A recently filed US service mark application by Whole Foods Market may not only prove to be a lengthy uphill battle for health-conscious dominance, but it may also be a sign of future global endeavors for the chain. On June 23, Whole Foods filed a federal service mark application with the US Patent and Trademark Office (USPTO) for the mark “WORLD’S HEALTHIEST GROCERY STORE” (Application No. 87081682). The service mark application, filed in International Class 035, for “retail grocery stores, retail and online grocery store services featuring home delivery, and supermarkets,” was filed on an intent-to-use basis, which means that Whole Foods has not used the mark yet, but plans to use it pending approval from the USPTO.
While this registration may seem straightforward to many at first glance, the quest to claim the top spot amongst competing brands through a trademark or service mark registration is often a fruitless one. Words that merely describe a product or a service, or even one of the characteristics of that product or service, are usually too weak to gain the requisite distinctiveness for a successful federal registration application. Included within this category of problematic words are laudatory terms, which attribute quality or excellence to goods or services. Often times, an attempt to claim ownership of a name or slogan with laudatory terms such as “best” or “greatest” ends up in a refusal from the USPTO.
A noteworthy example of how difficult these types of marks are to register is the failed attempt by Dunkin’ Donuts to register the slogan “BEST COFFEE IN AMERICA” (Application No. 85739062). Dunkin’ Donuts filed a service mark application in September of 2012 for “restaurant services; cafe services; snack bar services; [and] fast-food services” based on their use of the slogan since April of 2006. As evidence of their use, they submitted various press releases of theirs, where they describe the brand as having “the best coffee in America” by others. In November of 2012, the USPTO slapped Dunkin’ Donuts with an office action, noting that it was refusing the application because the “BEST COFFEE IN AMERICA” mark constituted “mere puffery” that was incapable of functioning as a trademark. However, they also noted that Dunkin’ Donuts could still use that language without federally registering the mark as part of its promotion of its restaurants, cafes and coffee. Despite being given the option to respond to this office action, Dunkin’ Donuts did not file a response and thus abandoned its efforts to gain federal registration of the slogan.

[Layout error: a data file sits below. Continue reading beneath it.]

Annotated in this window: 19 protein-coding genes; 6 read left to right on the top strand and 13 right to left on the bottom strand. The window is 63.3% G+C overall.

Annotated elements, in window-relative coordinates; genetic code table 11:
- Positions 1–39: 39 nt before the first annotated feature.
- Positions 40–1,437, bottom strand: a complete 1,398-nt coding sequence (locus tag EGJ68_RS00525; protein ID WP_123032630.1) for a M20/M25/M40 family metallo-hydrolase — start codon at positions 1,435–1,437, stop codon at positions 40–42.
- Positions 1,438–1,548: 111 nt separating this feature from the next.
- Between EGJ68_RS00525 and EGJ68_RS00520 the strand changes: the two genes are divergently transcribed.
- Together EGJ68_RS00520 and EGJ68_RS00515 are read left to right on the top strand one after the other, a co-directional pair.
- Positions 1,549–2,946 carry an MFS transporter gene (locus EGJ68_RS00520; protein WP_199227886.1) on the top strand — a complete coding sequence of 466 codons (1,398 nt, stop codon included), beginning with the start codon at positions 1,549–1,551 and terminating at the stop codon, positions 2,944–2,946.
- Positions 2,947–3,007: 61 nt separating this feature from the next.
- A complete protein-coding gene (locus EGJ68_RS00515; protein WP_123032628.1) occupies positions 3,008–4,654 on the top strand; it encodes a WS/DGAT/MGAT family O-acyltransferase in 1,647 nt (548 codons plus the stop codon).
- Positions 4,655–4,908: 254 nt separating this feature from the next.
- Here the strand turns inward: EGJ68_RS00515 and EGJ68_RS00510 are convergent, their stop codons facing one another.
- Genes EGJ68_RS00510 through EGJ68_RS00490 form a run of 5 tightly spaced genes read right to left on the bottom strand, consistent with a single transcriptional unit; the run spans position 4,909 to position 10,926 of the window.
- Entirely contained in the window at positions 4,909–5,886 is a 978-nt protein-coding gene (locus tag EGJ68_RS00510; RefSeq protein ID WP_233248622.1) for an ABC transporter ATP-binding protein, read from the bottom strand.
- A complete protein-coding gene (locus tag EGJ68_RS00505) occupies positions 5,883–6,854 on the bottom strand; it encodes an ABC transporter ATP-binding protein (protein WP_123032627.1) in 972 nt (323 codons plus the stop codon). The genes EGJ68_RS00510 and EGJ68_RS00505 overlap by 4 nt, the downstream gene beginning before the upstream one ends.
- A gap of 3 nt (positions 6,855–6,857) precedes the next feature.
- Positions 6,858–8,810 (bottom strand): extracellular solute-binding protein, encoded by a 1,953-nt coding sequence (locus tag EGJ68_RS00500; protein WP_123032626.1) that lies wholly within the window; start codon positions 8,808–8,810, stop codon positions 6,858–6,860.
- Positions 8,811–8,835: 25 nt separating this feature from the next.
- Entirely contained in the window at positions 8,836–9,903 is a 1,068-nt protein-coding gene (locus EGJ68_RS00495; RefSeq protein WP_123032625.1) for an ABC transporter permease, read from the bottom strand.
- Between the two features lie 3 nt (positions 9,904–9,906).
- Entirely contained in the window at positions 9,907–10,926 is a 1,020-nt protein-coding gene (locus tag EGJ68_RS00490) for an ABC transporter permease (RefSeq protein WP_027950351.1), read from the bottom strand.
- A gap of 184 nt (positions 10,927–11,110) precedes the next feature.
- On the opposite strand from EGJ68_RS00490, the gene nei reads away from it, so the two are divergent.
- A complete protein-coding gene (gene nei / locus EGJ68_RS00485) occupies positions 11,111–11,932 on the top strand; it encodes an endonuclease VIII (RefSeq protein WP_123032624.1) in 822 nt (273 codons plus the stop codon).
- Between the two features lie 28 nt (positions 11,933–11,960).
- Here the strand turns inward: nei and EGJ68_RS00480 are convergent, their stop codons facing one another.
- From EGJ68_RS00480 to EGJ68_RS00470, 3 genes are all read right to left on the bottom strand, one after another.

Given the difficulty in securing federal registrations for these types of marks, why then has Whole Foods even attempted to federally register the “WORLD’S HEALTHIEST GROCERY STORE” service mark? Well, it has already managed to do it once before. In January 2010, Whole Foods filed an application for the “AMERICA’S HEALTHIEST GROCERY STORE” service mark in International Class 035, for “retail grocery store services.” Not surprisingly, the USPTO hit Whole Foods with an office action, citing the laudatory quality of the word “healthiest” both standalone and in use with the other words as one of the reasons the mark was merely descriptive and as a result, refused.
Determined to fight on, Whole Foods filed their response to the office action, requesting that the refusal of the “AMERICA’S HEALTHIEST GROCERY STORE” be withdrawn. Whole Foods challenged the claim that the word “healthiest” was merely descriptive of retail grocery store services, arguing that the word “healthy” did not immediately or directly describe such a service. Pointing to the numerous definitions of the word “Healthy,” Whole Foods claimed that consumers could construe the word “healthiest” to convey the supermarket’s strong financial condition, its extensive offering of products, its clean and sanitary conditions, or even the supermarket’s large size. Because of this, Whole Foods claimed that the slogan did not merely describe service that was suggestive of good health. Whole Foods also pointed to other existing registrations containing the term “America’s Healthiest” in connection with other nouns to show that the term was distinctive enough to be federally registered. Astonishingly, in September 2010, the USPTO responded by withdrawing the refusal, requiring only that Whole Foods disclaim the descriptive nature of the term “GROCERY STORE” in the mark.
This latest filing by Whole Foods for “WORLD’S HEALTHIEST GROCERY STORE” made almost six years later indicates that it’s ready to fight the same battle with the USPTO—but why? The Whole Foods website indicates that it only operates within the US, UK and Canada. Could Whole Foods legitimately claim to be the entire world’s healthiest grocery store if its stores can only be found in three countries? Probably not, unless the company plans to open up more locations in countries it has yet to operate in. In fact, the trademark application could be a sign that Whole Foods could be planning to expand its locations beyond just three countries.
However, this could all just be wishful thinking, as there is no news that the supermarket is on the path to further global expansion. For now, let’s wait and see if Whole Foods can manage to convince the USPTO once more to register its claim as the healthiest grocery store around.
Mike Ortega is an Associate Trademark Consultant for Interbrand in New York.